The nFD (or NFD, FDn or "new FD") lenses are to the FDs as some of the smaller AI and AIS Nikkors are to their ancestors. They're not as much smaller as the Pentax -M or -A series' are compared to the Ks, but the -Ks were smaller to begin with, and the -Ms are downright tiny, more akin to virtually all of the OM lenses I have or have seen. But the nFDs are still solid, refined looking optics. It's my understanding that some of the late ones got pretty plasticky before and right after the dawn of the EOS era.

So, for me, this expression of the OLAS syndrome is interesting. If nothing else it has been a learning experience, and should give me some nice tools.
 
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Dear Board,

Adapted Canon and Nikon lenses are what made me enter the M4/3 world. I had the lenses but no body, so I bought a bargain E-PL2 from that camera store around Atlanta GA.

Long story short, I liked my results and so I bought an OM-D-M1 and commenced, awkwardly into the world of adapted lenses and MF. It's been a struggle, mostly due to my ignorance of how MF works on Olympus cameras. I getting there though, slowly but surely.

Here is my backyard birding rig.

Regards,

Tim Murphy
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Harrisburg, PA :)
 

WT21

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Bored on a Sunday morning.

With the sale of Olympus imaging and it's potentially anticipated demise, I had wondered what M4/3 stuff I should look for, while it's still available. One of the things I thought of was a Canon FD-to-M4/3 adapter. Now, TBH, I don't and have never owned a film-era Canon anything. The reasons are unimportant, and to go into them would just derail an already random train of thought.

But, the lenses are out there, and reportedly some are pretty reasonable. So, I came to this fine forum to see what the assembled multitude had done and posted. I found largely crickets. A few showcase posts, but really not many, and easily fewer than Oly, Nikon, Pentax or even Pentax Takumar. So, are we just of like minds that Canon has left us "meh?" I looked at some of the lenses, and they really are not ... lovely. Utilitarian at best. None of the milled aluminum of the Nikons, the tiny grace of Pentax-M or OM lenses, and certainly not the artistry of the Takumars, not even the variety of markings that the newer Minoltas showed. Plain, black, boxy things with white lettering.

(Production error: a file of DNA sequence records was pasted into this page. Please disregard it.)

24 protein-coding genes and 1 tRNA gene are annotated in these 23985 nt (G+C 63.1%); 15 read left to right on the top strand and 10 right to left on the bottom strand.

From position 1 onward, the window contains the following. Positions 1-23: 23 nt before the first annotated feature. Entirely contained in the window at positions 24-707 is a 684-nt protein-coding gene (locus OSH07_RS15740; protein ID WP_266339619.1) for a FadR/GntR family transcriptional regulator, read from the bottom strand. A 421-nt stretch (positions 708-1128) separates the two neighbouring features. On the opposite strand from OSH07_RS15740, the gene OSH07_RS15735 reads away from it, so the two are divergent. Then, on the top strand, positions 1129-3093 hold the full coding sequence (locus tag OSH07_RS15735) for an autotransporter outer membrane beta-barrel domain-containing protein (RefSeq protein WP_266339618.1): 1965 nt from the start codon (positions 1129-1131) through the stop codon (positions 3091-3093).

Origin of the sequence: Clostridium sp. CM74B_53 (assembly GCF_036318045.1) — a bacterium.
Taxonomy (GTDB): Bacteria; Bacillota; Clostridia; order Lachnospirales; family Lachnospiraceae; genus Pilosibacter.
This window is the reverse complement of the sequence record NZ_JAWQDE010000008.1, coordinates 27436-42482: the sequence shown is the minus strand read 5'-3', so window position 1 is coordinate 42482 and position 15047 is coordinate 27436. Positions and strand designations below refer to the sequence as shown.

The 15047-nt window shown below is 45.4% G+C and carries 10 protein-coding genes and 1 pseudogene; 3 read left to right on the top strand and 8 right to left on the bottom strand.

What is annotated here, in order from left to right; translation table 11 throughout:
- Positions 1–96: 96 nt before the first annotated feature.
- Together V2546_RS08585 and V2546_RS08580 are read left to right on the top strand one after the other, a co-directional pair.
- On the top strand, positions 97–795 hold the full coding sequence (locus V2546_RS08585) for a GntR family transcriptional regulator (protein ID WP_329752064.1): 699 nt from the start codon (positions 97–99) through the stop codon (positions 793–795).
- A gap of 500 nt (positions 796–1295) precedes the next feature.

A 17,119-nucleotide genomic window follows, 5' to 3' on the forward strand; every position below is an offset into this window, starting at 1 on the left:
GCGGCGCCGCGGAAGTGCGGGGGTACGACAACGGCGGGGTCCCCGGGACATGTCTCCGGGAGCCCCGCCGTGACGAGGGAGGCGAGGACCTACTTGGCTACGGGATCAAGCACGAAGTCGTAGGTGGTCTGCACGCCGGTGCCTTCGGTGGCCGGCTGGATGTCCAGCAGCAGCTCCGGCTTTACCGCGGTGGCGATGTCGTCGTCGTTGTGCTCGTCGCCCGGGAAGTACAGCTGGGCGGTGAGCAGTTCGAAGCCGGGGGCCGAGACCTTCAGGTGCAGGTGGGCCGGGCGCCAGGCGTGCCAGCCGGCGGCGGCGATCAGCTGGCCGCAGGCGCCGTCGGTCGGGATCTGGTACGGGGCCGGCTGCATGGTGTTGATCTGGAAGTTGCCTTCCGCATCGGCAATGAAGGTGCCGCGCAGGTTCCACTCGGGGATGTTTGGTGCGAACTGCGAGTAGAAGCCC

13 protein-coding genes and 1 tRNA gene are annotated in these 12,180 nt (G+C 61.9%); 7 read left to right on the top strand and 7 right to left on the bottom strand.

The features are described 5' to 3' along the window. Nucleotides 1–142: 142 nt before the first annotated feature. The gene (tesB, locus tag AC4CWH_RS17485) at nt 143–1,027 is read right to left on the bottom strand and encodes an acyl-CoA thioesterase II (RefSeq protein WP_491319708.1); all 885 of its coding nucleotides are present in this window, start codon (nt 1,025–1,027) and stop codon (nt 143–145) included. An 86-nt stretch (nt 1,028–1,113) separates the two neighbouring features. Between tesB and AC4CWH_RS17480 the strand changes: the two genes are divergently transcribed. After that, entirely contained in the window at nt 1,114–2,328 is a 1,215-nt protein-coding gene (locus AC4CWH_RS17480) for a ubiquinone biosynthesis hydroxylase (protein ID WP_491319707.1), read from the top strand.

So, should I save the $20-ish for the adapter and watch for bargains elsewhere, or can someone in the know point me to a Canon imaging ugly duckling that will turn into the proverbial swan?
the more modern FD lenses I tried didn’t focus smoothly. I probably tried 3 of them (two fifties and a thirty five) and could not fine tune the AF easily. The focus was just a bit ‘sticky.’ The Takumar and OM lenses were all much smoother. Add to that the odd FD mount (isn’t that the one where you have to move/rotate a lever to “lock” it) and it just wasn’t worth it. IIRC, too, it requires lining up the lens “exactly” the the adapter to mount them such that switching FDs off the adapter was a minor bother. Though I would say the color and contrast were nicer than some other legacy lenses I tried.
 

HarryS

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Until I got the fast bright M43 lenses over ten years of M43 ownershio, I did make do with many legacy primes.

My FD 85mm f1.8 cost me $115 in 2011 and I used it for years on my M43 bodies until I finally could buy the Olympus 75mm. My main irritant with it was having to use lenstagger in Photoshop to enter the focal length, and I never knew the apertures. That was my most expensive legacy lens. Everything else was garage sale gear or lenses from my film days.